WESTLAKE, Ohio — A local garden center’s cat goes missing and six months later, he’s found in another county.
That’s not a scene in a movie, it happened in Westlake at Gale’s Garden Center.
Peatie the cat has been around for 10 years, lounging on furniture and entertaining customers at the store.
"They come in here, they ask for him by name. He's our local celebrity,” Kevin Mahoney, general manager, said.
Peatie was a customer’s cat years ago, but would always wander over to the store. Eventually the owner offered the cat to Gale’s Garden Center for good.
That was a decade ago.
Since then, Peatie has gained a loyal fan base and a very important job.
“He keeps out a lot of the rodents, the mice, chipmunks, stuff like that so when the cat's around, he steers them away from entering the building,” Mahoney said.
Six months ago, though, Peatie took himself for a walk and didn’t come back.
“After about four or five months we didn't hear anything, so we assumed the worst,” Mahoney said. “We unfortunately had to post something on social media saying Peatie has passed away."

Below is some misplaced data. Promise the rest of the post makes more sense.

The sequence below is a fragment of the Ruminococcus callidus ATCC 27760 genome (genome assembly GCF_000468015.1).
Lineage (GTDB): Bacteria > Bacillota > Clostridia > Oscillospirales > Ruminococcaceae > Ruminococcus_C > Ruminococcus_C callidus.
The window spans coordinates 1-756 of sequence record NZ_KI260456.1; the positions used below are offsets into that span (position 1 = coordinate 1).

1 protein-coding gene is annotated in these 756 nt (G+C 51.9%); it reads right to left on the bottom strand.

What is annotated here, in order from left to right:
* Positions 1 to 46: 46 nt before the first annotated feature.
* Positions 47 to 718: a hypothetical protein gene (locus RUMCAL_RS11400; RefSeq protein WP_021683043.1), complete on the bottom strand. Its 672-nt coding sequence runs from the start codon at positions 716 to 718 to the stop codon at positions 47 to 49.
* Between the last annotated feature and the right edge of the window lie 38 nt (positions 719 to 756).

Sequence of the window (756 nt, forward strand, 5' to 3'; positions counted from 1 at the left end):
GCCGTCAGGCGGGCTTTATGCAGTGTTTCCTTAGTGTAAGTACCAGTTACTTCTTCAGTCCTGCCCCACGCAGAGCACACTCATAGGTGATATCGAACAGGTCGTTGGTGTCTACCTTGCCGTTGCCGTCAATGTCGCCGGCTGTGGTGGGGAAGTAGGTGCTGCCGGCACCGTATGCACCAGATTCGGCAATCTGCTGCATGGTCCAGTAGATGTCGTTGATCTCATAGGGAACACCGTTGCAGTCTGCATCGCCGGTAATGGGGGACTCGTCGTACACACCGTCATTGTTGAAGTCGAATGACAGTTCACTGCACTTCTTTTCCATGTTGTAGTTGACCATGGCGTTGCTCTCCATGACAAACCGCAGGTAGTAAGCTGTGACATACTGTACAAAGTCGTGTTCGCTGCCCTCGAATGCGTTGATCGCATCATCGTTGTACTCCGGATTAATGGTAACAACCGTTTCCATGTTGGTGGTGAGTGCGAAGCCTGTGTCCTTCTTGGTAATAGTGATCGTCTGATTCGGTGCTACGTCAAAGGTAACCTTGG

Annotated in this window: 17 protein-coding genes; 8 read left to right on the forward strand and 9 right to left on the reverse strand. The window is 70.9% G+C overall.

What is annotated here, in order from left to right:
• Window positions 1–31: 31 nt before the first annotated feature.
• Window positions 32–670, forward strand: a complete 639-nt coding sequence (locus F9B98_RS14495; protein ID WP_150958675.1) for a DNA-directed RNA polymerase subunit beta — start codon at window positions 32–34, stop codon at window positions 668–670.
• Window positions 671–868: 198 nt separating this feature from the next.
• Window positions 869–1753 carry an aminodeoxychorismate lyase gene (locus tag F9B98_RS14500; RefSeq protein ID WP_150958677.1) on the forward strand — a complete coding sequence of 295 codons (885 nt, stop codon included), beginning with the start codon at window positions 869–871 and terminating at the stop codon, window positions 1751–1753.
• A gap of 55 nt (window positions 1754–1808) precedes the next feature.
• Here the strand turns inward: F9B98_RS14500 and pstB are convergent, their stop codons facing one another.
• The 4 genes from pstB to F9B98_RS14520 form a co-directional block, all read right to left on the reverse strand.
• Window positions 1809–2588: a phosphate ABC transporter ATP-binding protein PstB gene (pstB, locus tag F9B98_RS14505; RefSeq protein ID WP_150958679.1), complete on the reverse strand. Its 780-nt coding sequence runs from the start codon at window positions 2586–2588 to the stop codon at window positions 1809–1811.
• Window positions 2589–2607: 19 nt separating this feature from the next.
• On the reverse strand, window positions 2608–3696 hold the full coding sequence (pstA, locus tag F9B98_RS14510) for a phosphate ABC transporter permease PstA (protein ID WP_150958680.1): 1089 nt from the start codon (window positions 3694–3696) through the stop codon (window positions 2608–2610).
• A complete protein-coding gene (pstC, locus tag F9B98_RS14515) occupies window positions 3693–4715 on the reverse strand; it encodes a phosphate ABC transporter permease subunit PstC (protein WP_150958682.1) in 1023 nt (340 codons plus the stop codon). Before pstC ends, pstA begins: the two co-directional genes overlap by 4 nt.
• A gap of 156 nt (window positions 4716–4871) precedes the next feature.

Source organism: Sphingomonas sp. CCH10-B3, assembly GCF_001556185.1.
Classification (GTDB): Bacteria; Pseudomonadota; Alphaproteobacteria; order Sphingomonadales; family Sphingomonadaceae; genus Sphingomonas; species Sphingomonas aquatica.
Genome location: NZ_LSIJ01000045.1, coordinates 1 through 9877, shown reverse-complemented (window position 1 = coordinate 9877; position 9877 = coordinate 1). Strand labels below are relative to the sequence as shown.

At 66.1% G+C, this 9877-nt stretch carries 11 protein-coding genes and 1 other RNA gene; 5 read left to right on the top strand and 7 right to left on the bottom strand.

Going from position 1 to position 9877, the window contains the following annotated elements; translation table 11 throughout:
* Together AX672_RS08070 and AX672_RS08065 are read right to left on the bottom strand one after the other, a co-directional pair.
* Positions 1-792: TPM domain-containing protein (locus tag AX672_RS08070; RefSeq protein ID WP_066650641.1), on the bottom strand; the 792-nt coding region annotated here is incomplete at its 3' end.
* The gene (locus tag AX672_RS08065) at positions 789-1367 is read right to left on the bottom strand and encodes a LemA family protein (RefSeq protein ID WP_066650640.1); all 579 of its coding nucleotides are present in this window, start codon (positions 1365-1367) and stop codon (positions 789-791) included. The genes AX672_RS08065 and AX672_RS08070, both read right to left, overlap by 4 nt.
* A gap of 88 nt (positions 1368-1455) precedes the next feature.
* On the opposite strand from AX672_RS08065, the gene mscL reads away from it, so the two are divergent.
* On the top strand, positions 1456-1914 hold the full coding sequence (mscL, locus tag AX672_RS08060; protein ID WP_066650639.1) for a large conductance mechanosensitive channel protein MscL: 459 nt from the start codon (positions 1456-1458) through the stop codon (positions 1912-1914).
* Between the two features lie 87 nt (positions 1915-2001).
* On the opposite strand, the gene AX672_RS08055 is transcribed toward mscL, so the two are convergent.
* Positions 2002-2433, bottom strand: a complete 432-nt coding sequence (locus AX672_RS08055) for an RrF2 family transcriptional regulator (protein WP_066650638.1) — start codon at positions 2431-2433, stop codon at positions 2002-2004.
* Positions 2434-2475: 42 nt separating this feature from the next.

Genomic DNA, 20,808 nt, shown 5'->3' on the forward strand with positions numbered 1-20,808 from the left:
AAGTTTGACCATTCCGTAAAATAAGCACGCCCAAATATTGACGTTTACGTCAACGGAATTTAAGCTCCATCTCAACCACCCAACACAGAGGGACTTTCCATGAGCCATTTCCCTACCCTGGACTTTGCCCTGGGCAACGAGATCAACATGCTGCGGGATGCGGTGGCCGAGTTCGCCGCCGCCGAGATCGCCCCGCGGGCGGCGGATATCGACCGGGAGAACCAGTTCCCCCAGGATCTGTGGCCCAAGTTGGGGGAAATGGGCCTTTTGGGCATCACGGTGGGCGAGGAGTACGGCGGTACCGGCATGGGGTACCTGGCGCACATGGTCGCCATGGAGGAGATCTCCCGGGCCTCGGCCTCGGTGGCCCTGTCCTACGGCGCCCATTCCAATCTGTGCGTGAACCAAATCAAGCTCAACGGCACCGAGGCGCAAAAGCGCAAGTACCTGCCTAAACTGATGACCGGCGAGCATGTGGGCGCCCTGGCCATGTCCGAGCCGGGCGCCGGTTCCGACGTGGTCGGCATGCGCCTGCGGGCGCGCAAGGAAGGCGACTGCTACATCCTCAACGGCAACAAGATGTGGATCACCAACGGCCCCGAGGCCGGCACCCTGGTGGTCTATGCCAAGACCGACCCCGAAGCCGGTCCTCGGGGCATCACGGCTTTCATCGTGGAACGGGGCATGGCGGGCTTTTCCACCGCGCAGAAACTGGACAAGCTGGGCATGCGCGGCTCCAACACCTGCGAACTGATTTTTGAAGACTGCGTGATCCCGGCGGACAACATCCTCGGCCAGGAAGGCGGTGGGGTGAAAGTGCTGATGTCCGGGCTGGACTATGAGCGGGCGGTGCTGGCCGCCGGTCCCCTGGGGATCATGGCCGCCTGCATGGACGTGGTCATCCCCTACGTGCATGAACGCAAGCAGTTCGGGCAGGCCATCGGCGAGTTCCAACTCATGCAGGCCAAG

After hundreds of comments and well wishes, customers and staff sadly moved on.
Little did they know, 40 miles away someone spotted the famous black cat and turned him in to a local rescue.
One of a Kind Pet Rescue in Fairlawn had him.
"I picked him up and he would just melt in your arms, super sweet cat,” Libby Weaver, cat manager, said.
Though there are theories, no one knows how he wandered around for six months and ended up in another county, but they do know how he was returned home.
“Microchip is a permanent identification that's just inserted right beneath the skin," Weaver said. “It's the size of a grain of rice, so it's pretty tiny."
With a quick scan, a pet can be reunited with its owners, near or far.
"There's so many stray animals out there and so many pets out there that do need homes, when they can get into their rightful home, it just opens up another spot for another animal in need,” Weaver said.
The little chip is what saved Peatie from ending up homeless or in a shelter.
“Whatever his journey was to get from there to here, it's so happy and wonderful to hear that he's able to get reunited and be where he's supposed to be,” Weaver said.
“It's so much a blessing and I would always recommend any pets, you chip your pets,” Mahoney said.
Microchips typically cost between $25 and $50.
Ask your veterinarian for more information on when your pet can get one inserted.